We all love elephants, those kindly gentle giants increasingly marooned in a sea of humanity that has barely even tried to properly understand them.
Until now. And it makes for uncomfortable reading.
In Sri Lanka, elephants are one of the foundation stones of our culture, used—and some would say abused—in religious ceremonies, as work-horses, and as star attractions in our tourism industry.
Now, Charles Foster, (pictured right) a renowned British veterinary surgeon, barrister, explorer and animal psychologist, has written a truly thought-provoking must-read piece in The Guardian UK newspaper: If You Were An Elephant.
His basic premise is simple: “If you were an elephant living wild in a western city, you’d be confused and disgusted.” But he goes far beyond that, and looks deeply into what makes an elephant an elephant, and why they are the way they are.
“Even if it swayed with grass instead of being covered in concrete and dog shit, the city would be far, far too small for you. You’d feel the ring roads like a corset. You’d smell succulent fields outside, and be wistful. But you’d make the most of what you had. You’d follow a labyrinth of old roads, relying on the wisdom of long-dead elephants, now passed down to your matriarch.
“You’d have the happiest kind of political system, run by wise old women, appointed for their knowledge of the world and their judgment, uninterested in hierarchy for hierarchy’s sake, and seeking the greatest good for the greatest number.
“When you looked out contemptuously at humans, wondering why they ate obviously contaminated food, opted to be miserable and alone, or wasted energy on pointless aggression and anxiety, it would be your contempt, as opposed to generic elephantine contempt, or reflexive contempt that bypassed your cerebral cortex, or the contempt of your sister.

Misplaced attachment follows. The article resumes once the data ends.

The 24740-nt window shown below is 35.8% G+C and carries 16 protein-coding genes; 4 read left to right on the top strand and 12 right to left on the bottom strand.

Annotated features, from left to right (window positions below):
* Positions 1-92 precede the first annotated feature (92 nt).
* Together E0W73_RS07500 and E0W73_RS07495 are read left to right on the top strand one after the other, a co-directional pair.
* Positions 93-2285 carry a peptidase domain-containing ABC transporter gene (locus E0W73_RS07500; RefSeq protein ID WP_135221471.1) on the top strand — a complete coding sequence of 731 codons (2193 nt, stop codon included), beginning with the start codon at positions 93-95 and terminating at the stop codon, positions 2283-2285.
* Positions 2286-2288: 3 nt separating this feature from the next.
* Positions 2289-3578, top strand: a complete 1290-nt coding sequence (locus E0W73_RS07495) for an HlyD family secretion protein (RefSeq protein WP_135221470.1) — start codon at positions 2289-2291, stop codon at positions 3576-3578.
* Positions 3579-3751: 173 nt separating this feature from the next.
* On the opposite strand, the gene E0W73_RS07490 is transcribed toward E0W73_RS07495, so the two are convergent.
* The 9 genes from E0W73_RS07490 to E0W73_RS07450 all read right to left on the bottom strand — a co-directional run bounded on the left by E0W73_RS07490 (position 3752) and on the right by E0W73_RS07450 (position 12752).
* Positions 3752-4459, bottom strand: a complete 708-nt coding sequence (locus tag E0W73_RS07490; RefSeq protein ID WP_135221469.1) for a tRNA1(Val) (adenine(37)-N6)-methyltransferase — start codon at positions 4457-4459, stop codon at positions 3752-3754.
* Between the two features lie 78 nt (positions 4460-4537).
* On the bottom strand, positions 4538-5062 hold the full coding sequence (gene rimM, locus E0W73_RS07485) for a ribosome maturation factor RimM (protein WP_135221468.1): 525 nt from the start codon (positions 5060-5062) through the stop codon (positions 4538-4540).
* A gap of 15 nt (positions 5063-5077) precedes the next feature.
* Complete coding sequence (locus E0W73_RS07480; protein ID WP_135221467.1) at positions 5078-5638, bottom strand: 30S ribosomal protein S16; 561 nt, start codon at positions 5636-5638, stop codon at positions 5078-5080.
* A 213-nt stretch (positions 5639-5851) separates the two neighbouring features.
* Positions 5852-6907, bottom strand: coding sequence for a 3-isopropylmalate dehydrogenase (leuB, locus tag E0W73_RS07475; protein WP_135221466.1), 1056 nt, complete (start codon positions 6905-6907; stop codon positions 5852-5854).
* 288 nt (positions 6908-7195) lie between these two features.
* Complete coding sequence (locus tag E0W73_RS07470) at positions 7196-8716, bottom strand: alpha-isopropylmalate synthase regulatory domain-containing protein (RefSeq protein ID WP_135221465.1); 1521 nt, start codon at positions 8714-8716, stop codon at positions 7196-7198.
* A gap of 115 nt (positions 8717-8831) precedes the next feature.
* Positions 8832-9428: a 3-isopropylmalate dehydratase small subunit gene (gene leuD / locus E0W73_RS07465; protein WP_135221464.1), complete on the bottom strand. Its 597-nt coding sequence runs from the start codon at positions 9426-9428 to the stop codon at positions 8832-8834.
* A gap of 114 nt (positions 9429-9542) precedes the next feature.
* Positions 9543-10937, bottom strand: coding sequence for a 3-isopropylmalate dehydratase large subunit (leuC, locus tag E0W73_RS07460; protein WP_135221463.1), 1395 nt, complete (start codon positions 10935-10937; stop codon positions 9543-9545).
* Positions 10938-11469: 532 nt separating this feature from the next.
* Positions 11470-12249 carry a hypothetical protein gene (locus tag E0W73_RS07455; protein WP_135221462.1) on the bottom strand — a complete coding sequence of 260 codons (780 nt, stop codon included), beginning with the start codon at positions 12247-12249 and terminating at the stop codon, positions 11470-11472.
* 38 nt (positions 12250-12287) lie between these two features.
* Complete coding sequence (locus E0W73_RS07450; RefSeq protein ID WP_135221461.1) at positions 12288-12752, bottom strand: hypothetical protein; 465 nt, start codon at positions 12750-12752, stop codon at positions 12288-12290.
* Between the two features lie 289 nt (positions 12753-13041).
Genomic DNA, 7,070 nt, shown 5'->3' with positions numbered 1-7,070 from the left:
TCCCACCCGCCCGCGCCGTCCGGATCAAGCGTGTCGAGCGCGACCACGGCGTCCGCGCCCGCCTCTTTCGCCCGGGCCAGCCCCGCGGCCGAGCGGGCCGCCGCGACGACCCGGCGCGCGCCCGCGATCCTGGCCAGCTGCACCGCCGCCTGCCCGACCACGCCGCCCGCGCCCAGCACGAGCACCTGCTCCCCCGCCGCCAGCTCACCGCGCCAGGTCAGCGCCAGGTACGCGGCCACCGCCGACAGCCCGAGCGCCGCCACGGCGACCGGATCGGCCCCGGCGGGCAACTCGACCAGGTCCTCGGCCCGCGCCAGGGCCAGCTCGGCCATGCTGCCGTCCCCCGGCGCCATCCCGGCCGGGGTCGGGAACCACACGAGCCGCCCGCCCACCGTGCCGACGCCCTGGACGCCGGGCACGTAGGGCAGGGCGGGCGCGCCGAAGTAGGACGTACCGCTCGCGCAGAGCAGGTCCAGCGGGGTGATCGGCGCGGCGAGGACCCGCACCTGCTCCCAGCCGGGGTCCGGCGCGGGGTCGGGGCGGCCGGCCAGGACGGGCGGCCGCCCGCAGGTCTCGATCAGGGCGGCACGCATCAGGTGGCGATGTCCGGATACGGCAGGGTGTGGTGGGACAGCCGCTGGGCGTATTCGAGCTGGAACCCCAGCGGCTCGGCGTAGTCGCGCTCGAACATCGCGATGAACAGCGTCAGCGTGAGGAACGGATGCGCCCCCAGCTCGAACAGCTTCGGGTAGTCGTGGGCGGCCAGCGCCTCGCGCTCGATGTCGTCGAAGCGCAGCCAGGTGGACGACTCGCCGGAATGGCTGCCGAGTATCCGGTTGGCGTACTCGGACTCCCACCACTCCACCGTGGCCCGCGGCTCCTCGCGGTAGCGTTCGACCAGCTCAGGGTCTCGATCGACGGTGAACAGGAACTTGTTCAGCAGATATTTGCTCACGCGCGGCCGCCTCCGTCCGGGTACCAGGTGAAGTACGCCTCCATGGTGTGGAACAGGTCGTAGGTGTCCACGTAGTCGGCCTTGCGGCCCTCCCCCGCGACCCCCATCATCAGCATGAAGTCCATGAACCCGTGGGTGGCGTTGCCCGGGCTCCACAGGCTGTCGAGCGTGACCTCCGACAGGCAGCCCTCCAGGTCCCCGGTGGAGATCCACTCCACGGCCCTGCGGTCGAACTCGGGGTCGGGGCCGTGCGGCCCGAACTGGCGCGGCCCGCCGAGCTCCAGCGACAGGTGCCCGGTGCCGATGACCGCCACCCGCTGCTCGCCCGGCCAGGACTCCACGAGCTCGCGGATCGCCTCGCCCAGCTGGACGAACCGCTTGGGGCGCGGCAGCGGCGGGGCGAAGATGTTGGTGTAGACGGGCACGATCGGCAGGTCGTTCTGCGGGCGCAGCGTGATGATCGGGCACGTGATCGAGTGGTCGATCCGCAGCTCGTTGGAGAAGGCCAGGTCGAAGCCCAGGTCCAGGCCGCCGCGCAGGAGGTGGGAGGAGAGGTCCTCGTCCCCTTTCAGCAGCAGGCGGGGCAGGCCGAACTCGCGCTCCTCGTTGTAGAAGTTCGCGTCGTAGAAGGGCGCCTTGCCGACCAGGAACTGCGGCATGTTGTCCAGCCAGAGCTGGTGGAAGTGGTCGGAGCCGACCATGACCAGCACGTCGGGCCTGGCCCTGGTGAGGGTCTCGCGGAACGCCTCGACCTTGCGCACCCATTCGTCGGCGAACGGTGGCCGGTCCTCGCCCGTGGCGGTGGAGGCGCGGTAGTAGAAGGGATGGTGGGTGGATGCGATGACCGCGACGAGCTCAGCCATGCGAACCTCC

“We can be cautiously Beatrix-Pottery with elephants. When the temporal glands near their eyes stream in circumstances that, for us, would be emotional, they’re crying.
“When a bereaved elephant mother carries her dead baby round on her tusks, or trails miserably behind the herd for weeks, her head hanging down, she’s grieving. When other elephants sit for hours around the body of a dead elephant, they’re mourning.
“When they cover a dead human, or build a protective wall of sticks around a wounded human, they’re showing an empathic acknowledgment of our shared destiny that we’d do well to learn. These, dear reductionists, are, as you would put it, the most parsimonious hypotheses.”
He concludes: “You’ll be much more properly local than any cockney, New Yorker or Madrileño, though you call Africa your home. You’ll know far more of the city than any geographer, historian, zoologist, botanist, policeman or lover. By trying to become an elephant, you might become a much more thriving human.
“Be careful, though. You’re likely to end up dead because someone wants a couple of your teeth.”
Read the full story here.